10A University of Warwick and University of Washington
10B University of Warwick and Baruch College, City University of New York
Since the last recession a debate concerning the nature of economic inequality has been reintroduced to economic literature. This academic debate has been triggered by the drastic changes in both wealth and income inequality. Obama is not the first president of the United States to address this issue and argue for a new social contract. Decades ago, Roosevelt’s New Deal and Johnson’s Great Society were attempts to ameliorate the economic disparity many Americans faced. In doing so, they combined American values such as opportunity, responsibility and meritocracy with progressive adaptations including social security and taxation on the rich.
The political debate and the reinstated academic interest in the topic regularly refer back to the Roaring Twenties’ inequality levels that the West and the US, in particular, have been arguably reached again. Since, in the words of Roosevelt, “new conditions impose new requirements upon government"", it is important to examine how society in general reflected on these pressing issues and called for change.
Hence, this research project aims to juxtapose today’s debate concerning inequality with the debate in the twenties. For this purpose, tabloid newspapers of the late twenties will be consulted, in order to contrast how working and middle class publications politicised the issue in the past compared to the present. In particular, it will examine in what ways different arguments were used to legitimise one or another vision of society. In conclusion, the project attempts to bridge the two eras in highlighting similarities and contrasting receptions of economic inequality.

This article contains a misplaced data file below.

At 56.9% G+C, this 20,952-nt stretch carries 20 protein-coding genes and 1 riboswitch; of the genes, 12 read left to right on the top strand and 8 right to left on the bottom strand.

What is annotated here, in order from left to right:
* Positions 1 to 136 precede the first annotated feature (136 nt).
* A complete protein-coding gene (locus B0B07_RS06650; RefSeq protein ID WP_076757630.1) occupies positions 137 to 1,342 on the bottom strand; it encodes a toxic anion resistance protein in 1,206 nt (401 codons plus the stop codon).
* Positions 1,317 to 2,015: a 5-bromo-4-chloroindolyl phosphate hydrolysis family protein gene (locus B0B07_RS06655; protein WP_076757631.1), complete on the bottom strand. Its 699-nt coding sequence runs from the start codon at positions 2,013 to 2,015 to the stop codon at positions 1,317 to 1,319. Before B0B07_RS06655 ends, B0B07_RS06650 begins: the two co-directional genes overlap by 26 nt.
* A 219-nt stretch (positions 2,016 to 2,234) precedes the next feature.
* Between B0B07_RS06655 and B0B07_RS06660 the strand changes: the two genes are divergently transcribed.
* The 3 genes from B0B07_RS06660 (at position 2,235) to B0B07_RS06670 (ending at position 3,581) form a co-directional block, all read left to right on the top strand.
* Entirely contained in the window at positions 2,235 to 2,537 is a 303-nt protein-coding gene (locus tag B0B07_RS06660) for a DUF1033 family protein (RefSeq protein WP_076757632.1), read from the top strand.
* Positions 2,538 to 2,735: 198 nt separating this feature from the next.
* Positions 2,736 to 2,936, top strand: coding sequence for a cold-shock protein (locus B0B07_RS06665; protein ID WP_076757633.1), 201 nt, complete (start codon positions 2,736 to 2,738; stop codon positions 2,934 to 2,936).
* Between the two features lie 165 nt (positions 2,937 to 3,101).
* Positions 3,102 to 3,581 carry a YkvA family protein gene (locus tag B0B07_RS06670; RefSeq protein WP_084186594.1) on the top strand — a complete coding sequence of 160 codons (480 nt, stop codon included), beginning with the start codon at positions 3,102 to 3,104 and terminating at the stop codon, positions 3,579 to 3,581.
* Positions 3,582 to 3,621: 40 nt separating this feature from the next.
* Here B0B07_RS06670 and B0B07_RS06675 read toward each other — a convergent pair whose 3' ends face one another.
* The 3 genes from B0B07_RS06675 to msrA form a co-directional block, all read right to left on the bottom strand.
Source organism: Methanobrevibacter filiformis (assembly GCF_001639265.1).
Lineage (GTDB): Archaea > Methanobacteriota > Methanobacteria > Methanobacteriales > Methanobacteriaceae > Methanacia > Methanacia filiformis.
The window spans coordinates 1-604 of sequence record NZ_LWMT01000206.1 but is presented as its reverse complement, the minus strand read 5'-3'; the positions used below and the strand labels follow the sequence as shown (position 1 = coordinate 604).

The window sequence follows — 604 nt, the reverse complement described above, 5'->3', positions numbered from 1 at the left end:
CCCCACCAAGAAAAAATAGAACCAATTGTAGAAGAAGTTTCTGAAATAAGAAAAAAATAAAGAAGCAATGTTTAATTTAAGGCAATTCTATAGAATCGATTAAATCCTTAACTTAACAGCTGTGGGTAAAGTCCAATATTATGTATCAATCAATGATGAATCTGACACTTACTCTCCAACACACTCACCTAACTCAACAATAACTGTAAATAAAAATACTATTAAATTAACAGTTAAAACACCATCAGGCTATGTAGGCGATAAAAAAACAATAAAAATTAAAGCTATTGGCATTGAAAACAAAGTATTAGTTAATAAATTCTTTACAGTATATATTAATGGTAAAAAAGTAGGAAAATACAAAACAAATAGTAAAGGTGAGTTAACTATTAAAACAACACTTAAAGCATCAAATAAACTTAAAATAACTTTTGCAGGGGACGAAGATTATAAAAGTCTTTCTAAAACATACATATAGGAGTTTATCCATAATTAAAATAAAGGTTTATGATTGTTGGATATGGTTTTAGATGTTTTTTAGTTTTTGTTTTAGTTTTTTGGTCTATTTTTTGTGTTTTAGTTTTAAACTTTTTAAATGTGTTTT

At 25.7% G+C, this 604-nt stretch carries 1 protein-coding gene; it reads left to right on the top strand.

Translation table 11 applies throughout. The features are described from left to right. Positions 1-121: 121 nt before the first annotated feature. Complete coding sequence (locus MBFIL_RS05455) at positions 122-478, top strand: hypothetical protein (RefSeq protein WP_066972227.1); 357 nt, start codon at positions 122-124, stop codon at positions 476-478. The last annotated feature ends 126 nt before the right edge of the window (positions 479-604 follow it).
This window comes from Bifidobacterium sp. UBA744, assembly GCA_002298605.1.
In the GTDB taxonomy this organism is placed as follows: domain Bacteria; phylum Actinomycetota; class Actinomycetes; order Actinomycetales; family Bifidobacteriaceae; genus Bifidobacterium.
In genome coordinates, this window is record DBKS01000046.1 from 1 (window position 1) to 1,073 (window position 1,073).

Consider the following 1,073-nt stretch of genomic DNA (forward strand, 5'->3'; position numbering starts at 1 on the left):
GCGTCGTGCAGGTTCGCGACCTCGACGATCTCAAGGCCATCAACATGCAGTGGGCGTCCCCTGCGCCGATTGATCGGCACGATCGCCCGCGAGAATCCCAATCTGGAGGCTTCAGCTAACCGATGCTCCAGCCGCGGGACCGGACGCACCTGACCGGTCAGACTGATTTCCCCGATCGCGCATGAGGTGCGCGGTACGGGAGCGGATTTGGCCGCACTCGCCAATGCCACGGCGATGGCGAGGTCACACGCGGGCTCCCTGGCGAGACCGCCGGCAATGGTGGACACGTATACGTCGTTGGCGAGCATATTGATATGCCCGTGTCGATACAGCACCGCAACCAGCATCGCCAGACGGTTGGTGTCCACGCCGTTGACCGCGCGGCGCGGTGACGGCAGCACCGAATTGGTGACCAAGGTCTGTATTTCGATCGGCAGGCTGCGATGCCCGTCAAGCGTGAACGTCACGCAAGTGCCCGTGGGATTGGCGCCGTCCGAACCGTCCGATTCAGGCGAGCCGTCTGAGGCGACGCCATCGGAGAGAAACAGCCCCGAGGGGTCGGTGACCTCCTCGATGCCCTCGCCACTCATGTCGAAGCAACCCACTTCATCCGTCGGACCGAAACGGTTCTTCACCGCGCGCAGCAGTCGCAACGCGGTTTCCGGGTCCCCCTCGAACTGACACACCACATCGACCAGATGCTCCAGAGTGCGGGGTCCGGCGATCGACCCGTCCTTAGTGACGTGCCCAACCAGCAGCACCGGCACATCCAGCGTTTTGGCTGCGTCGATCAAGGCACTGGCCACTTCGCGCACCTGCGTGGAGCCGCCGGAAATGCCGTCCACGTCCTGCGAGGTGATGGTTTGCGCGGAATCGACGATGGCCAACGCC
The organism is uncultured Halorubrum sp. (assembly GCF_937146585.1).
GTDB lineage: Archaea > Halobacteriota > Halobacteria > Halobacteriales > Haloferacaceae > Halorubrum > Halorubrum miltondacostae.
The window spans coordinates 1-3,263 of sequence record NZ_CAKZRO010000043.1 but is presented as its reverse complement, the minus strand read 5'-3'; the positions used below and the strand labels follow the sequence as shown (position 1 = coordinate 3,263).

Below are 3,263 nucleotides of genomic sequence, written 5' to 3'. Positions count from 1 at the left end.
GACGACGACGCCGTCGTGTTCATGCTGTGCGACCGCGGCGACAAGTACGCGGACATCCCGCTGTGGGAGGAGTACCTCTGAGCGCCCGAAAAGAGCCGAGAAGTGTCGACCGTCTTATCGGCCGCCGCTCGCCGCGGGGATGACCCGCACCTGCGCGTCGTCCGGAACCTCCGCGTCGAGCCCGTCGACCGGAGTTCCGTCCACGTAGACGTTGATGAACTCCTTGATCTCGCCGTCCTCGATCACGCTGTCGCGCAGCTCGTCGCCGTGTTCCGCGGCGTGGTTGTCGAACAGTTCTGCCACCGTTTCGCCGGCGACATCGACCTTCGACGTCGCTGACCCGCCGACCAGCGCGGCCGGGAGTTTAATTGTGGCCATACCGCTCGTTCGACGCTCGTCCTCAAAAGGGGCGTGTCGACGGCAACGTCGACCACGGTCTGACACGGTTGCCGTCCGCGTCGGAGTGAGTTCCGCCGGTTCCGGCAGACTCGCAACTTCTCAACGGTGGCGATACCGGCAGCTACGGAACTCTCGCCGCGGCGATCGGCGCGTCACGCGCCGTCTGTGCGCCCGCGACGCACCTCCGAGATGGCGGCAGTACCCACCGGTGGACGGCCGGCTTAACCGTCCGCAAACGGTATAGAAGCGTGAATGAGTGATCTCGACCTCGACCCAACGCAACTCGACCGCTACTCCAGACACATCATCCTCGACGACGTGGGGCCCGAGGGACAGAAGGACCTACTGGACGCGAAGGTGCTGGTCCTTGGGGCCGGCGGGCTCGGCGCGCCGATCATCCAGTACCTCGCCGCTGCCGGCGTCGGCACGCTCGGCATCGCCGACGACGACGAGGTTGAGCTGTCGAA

(This research project has not been started as of now. A revised abstract will be provided by July.)
Phyllis Schlafly cried ‘Why should we lower ourselves to equal rights when we already have the status of special privilege? …We are the beneficiaries of a tradition of special respect for women.’ I examine how this minority view ended up hindering wider change across America.
I explore the foundations needed for successful legal propositions that hold similar goals in the future. My twenty-first century British prospective differs from existing historiography since it is predominately American and mainly aimed to persuade you of their biased opinion. Examining the wider picture with a more balanced view is vital as it allows us to see how such research can be helpful to society today.
Although solely exploring the United States, this example can be useful for other countries too. In many places the masses are calling for reform – whether it be introducing or expanding gay rights, or female equality - change is on the horizon. However, what we can learn from the ERA is that all possible avenues for change need to be explored – from lobbying, to state convention for example. Secondly, the role of organised groups is important since it helps galvanise grassroots support. Finally, and what this assessment seeks to argue, is that despite the mutual dependency of these factors, the most significant reason for failure is the timing of such propositions and lack of clarity on what the act would achieve. Overall it is clear that having majority support is not enough, desire for change needs to be widespread and there needs to be a sound knowledge of the implications of said proposition. As David Kyvig puts it, ‘consulting historians, they are likely to discover, is not merely prudent, it is indeed very wise’.